The Civil War ended with Confederate surrender in 1865. It resulted in the deaths of more than 620,000 people, millions more injured, and the South left in ruins.

    National Debt: $2.7 billion

  • 1837 - 1844: Panic of 1837

    The Panic of 1837 touched off a major recession in the U.S. that lasted until the mid-1840s. Speculative lending practices in the western states, a sharp decline in cotton prices, a collapsing land bubble, and other economic troubles led banks in New York City to suspend specie payments (payment in metals, usually gold bullion [3] Britannica - Specie payment | American finance The recession caused banks to collapse, businesses to fail, and thousands of workers to lose their jobs.

    National Debt: $23 million

  • 1812 – 1815: The War of 1812

    During the War of 1812, the U.S. took on Great Britain over its attempts to restrict U.S. trade and the Royal Navy's impressment of American seamen. The U.S. suffered many costly defeats during the war.

    Despite these losses, many in the U.S. celebrated the war as a “second war of independence,” and it boosted national confidence and a new spirit of patriotism.

    National Debt: $45 million

  • 1803: The Louisiana Purchase

    In this year, President Thomas Jefferson successfully negotiated the purchase of the Louisiana territory from France, adding 530 million acres of land to the U.S. The purchase cost the U.S. $15 million. However, it ensured the U.S. had access to the Mississippi River and the port of New Orleans, both of which were critical to American commerce.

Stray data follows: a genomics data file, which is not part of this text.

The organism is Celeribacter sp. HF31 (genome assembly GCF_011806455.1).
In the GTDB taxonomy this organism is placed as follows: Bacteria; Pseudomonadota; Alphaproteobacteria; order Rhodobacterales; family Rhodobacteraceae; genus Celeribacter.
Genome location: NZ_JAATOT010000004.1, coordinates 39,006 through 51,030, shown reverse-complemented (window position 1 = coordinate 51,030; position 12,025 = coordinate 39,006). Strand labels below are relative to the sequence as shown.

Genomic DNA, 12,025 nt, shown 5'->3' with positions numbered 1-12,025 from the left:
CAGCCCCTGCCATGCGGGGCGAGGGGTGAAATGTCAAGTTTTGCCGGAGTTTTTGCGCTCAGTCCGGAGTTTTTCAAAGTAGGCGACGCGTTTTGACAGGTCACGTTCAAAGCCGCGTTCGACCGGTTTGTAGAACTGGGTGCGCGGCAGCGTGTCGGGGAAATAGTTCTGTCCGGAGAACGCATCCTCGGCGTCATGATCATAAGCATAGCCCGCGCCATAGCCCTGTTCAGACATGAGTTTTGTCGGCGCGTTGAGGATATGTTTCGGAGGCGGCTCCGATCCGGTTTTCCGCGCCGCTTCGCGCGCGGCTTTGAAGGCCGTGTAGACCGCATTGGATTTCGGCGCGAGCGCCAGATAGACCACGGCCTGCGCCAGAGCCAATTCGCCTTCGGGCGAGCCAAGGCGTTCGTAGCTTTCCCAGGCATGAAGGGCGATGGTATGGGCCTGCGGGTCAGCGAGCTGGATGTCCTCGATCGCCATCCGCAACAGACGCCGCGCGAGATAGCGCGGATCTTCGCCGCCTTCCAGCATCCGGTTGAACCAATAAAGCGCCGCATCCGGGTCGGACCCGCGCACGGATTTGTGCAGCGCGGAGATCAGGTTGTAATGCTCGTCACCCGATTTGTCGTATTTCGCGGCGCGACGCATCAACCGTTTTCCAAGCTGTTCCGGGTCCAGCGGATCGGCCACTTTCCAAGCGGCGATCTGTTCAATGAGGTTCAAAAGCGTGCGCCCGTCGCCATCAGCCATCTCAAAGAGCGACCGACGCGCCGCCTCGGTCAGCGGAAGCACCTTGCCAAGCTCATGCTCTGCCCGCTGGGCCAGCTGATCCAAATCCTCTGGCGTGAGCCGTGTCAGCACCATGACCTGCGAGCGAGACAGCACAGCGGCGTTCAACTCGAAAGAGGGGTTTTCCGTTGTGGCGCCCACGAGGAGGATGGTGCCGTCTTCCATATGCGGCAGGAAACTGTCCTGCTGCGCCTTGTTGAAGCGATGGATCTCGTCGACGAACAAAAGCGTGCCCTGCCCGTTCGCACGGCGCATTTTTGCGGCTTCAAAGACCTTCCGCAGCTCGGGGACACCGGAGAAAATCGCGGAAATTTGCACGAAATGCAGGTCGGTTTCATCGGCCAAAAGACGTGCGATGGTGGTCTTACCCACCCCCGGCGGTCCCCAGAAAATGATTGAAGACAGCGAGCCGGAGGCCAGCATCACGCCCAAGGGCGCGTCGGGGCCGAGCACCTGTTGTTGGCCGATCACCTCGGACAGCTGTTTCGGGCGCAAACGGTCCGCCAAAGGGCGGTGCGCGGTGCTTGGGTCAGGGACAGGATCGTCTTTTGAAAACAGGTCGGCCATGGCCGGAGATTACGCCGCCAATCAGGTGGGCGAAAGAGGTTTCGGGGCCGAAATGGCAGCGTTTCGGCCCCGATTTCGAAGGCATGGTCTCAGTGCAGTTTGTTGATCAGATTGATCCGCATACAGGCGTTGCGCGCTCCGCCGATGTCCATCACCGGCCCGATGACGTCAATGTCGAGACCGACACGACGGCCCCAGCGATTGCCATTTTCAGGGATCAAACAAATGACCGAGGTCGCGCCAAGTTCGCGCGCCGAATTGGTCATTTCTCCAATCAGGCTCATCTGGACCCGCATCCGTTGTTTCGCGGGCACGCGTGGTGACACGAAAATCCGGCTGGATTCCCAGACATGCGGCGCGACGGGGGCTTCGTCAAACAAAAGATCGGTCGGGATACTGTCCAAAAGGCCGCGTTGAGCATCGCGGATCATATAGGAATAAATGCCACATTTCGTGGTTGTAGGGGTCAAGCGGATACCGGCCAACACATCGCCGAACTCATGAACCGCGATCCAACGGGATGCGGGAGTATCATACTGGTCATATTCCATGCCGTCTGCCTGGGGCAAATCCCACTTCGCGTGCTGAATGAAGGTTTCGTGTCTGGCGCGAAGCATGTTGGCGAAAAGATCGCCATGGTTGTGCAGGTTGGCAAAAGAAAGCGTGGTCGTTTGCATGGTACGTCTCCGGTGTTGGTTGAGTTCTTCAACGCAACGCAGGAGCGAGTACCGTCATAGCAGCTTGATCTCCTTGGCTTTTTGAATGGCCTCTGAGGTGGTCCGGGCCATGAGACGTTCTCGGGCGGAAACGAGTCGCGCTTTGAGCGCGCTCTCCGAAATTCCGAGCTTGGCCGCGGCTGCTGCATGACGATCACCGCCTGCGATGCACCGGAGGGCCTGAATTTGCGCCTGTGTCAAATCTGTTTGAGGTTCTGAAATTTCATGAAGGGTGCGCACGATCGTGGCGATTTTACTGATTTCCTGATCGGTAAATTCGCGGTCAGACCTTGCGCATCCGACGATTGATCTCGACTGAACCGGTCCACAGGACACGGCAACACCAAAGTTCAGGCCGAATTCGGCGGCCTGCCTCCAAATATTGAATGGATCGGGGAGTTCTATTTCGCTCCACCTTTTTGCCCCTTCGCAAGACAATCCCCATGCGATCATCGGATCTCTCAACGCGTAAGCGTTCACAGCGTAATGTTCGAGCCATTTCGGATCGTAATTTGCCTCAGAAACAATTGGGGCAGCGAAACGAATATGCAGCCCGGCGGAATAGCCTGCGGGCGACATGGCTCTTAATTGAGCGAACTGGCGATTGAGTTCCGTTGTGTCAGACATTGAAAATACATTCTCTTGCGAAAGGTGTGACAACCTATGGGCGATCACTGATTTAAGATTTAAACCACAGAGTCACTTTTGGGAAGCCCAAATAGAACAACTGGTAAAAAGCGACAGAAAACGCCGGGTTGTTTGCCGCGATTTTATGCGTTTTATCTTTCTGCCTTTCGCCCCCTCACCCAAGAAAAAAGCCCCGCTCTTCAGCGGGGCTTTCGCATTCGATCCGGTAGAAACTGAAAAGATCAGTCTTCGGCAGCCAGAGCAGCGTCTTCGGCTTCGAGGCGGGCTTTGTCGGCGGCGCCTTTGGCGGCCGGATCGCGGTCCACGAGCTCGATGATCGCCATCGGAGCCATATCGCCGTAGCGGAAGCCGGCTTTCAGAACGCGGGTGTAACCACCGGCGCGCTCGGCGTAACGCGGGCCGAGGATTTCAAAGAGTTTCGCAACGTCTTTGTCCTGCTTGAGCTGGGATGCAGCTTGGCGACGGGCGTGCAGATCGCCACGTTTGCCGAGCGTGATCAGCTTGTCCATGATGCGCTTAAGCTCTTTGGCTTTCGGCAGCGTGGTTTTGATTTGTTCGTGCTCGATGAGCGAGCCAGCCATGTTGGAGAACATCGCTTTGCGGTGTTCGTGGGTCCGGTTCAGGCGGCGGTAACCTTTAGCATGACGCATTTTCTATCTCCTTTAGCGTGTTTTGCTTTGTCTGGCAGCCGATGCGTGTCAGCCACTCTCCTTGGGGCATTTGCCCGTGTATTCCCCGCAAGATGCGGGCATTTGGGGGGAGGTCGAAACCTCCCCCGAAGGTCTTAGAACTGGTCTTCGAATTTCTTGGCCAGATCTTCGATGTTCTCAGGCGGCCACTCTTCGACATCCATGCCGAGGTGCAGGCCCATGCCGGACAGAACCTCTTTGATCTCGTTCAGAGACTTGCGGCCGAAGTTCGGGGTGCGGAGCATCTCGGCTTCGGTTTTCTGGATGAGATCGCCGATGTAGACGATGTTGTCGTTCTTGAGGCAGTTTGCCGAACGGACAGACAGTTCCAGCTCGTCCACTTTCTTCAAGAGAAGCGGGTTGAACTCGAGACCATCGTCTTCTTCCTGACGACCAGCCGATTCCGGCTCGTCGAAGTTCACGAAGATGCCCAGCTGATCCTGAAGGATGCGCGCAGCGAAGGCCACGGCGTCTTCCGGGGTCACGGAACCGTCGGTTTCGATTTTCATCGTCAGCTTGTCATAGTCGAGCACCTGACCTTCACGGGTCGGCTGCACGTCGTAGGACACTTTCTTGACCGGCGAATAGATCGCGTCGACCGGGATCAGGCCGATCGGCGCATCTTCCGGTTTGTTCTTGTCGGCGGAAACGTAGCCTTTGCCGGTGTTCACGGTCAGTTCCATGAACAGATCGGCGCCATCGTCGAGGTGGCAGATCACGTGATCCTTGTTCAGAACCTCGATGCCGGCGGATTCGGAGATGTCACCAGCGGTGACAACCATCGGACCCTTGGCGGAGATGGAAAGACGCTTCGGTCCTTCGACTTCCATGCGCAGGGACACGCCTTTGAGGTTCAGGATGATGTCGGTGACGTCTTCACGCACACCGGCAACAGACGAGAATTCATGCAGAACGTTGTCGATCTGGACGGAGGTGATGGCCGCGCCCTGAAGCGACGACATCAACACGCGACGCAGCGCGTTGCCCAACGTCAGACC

National Debt: $77 million

  • 1790s: Industrial Revolution

    The Industrial Revolution began in Britain during the mid-18th century but reached the U.S. when Samuel Slater opened the first industrial mill in 1790. The mill greatly increased the speed at which cotton thread could be spun into yarn. Eventually, the Industrial Revolution would change the focus of the U.S. economy.

    National Debt: $71 million

US Debt Per Citizen

At the time of this writing, the U.S. debt per citizen in 2020 is $71,389.67 per person. You can find that figure at any time by dividing the national debt [1] TreasureDirect - The debt to the Penny and Who Holds It number available from the Treasury Department by the U.S. population [4] - Population clock figure provided by the U.S. Census.

That's a big leap from TIME's calculation in 2016, but a lot can change in four years – especially when those years include sweeping corporate tax cuts. But don't worry about getting a bill in the mail.

The national debt isn't like a credit card. It's more of a reflection of the timing of taxes. High spending and low taxes today will mean higher taxes in the future. Taxpayers might not be happy about paying more down the road, but after all, the government's resources aren't unlimited.